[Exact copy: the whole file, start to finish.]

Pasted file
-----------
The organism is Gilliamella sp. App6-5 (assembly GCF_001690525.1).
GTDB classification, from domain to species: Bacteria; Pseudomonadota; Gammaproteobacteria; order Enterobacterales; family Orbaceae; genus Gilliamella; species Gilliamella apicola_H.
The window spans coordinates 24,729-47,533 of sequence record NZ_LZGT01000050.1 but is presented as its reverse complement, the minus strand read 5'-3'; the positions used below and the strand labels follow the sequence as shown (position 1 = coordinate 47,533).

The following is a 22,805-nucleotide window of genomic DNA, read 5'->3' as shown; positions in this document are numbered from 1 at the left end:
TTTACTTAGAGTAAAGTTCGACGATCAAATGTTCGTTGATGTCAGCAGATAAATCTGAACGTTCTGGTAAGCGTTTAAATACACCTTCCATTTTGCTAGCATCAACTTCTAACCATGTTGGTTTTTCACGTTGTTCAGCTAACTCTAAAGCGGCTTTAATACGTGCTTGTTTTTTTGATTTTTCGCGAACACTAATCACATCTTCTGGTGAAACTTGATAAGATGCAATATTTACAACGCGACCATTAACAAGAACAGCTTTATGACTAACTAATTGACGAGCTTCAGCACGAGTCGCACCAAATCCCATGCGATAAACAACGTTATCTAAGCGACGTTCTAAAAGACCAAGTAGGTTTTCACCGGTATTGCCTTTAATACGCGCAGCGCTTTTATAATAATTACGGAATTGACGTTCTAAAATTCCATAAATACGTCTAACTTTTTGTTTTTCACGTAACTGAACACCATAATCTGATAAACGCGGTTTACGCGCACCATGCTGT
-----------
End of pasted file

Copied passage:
The organism is Gilliamella sp. App6-5 (assembly GCF_001690525.1).
GTDB classification, from domain to species: Bacteria; Pseudomonadota; Gammaproteobacteria; order Enterobacterales; family Orbaceae; genus Gilliamella; species Gilliamella apicola_H.
The window spans coordinates 24,729-47,533 of sequence record NZ_LZGT01000050.1 but is presented as its reverse complement, the minus strand read 5'-3'; the positions used below and the strand labels follow the sequence as shown (position 1 = coordinate 47,533).

The following is a 22,805-nucleotide window of genomic DNA, read 5'->3' as shown; positions in this document are numbered from 1 at the left end:
TTTACTTAGAGTAAAGTTCGACGATCAAATGTTCGTTGATGTCAGCAGATAAATCTGAACGTTCTGGTAAGCGTTTAAATACACCTTCCATTTTGCTAGCATCAACTTCTAACCATGTTGGTTTTTCACGTTGTTCAGCTAACTCTAAAGCGGCTTTAATACGTGCTTGTTTTTTTGATTTTTCGCGAACACTAATCACATCTTCTGGTGAAACTTGATAAGATGCAATATTTACAACGCGACCATTAACAAGAACAGCTTTATGACTAACTAATTGACGAGCTTCAGCACGAGTCGCACCAAATCCCATGCGATAAACAACGTTATCTAAGCGACGTTCTAAAAGACCAAGTAGGTTTTCACCGGTATTGCCTTTAATACGCGCAGCGCTTTTATAATAATTACGGAATTGACGTTCTAAAATTCCATAAATACGTCTAACTTTTTGTTTTTCACGTAACTGAACACCATAATCTGATAAACGCGGTTTACGCGCACCATGCTGT